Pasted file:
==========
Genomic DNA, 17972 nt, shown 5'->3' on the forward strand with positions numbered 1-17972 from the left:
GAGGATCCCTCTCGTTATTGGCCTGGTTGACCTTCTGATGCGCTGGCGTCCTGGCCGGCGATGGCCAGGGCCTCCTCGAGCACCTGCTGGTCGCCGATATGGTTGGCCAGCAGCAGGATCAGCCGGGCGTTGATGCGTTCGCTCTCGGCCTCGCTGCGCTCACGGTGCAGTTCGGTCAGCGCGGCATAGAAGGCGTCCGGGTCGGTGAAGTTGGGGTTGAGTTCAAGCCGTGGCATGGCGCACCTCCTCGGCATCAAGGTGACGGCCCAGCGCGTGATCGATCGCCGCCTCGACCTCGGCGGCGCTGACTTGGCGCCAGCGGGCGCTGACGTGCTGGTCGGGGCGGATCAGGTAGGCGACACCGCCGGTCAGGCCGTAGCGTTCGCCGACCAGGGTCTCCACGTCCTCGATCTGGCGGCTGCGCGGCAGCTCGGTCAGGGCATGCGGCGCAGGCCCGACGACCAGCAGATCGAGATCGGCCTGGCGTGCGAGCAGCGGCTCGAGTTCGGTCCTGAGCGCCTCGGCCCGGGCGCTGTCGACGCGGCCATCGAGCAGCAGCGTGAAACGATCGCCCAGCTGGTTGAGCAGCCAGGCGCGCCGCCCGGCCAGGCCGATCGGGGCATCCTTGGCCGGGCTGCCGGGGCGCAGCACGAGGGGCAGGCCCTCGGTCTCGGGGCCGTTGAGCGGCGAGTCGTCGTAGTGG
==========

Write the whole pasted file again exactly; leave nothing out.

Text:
Genomic DNA, 17972 nt, shown 5'->3' on the forward strand with positions numbered 1-17972 from the left:
GAGGATCCCTCTCGTTATTGGCCTGGTTGACCTTCTGATGCGCTGGCGTCCTGGCCGGCGATGGCCAGGGCCTCCTCGAGCACCTGCTGGTCGCCGATATGGTTGGCCAGCAGCAGGATCAGCCGGGCGTTGATGCGTTCGCTCTCGGCCTCGCTGCGCTCACGGTGCAGTTCGGTCAGCGCGGCATAGAAGGCGTCCGGGTCGGTGAAGTTGGGGTTGAGTTCAAGCCGTGGCATGGCGCACCTCCTCGGCATCAAGGTGACGGCCCAGCGCGTGATCGATCGCCGCCTCGACCTCGGCGGCGCTGACTTGGCGCCAGCGGGCGCTGACGTGCTGGTCGGGGCGGATCAGGTAGGCGACACCGCCGGTCAGGCCGTAGCGTTCGCCGACCAGGGTCTCCACGTCCTCGATCTGGCGGCTGCGCGGCAGCTCGGTCAGGGCATGCGGCGCAGGCCCGACGACCAGCAGATCGAGATCGGCCTGGCGTGCGAGCAGCGGCTCGAGTTCGGTCCTGAGCGCCTCGGCCCGGGCGCTGTCGACGCGGCCATCGAGCAGCAGCGTGAAACGATCGCCCAGCTGGTTGAGCAGCCAGGCGCGCCGCCCGGCCAGGCCGATCGGGGCATCCTTGGCCGGGCTGCCGGGGCGCAGCACGAGGGGCAGGCCCTCGGTCTCGGGGCCGTTGAGCGGCGAGTCGTCGTAGTGG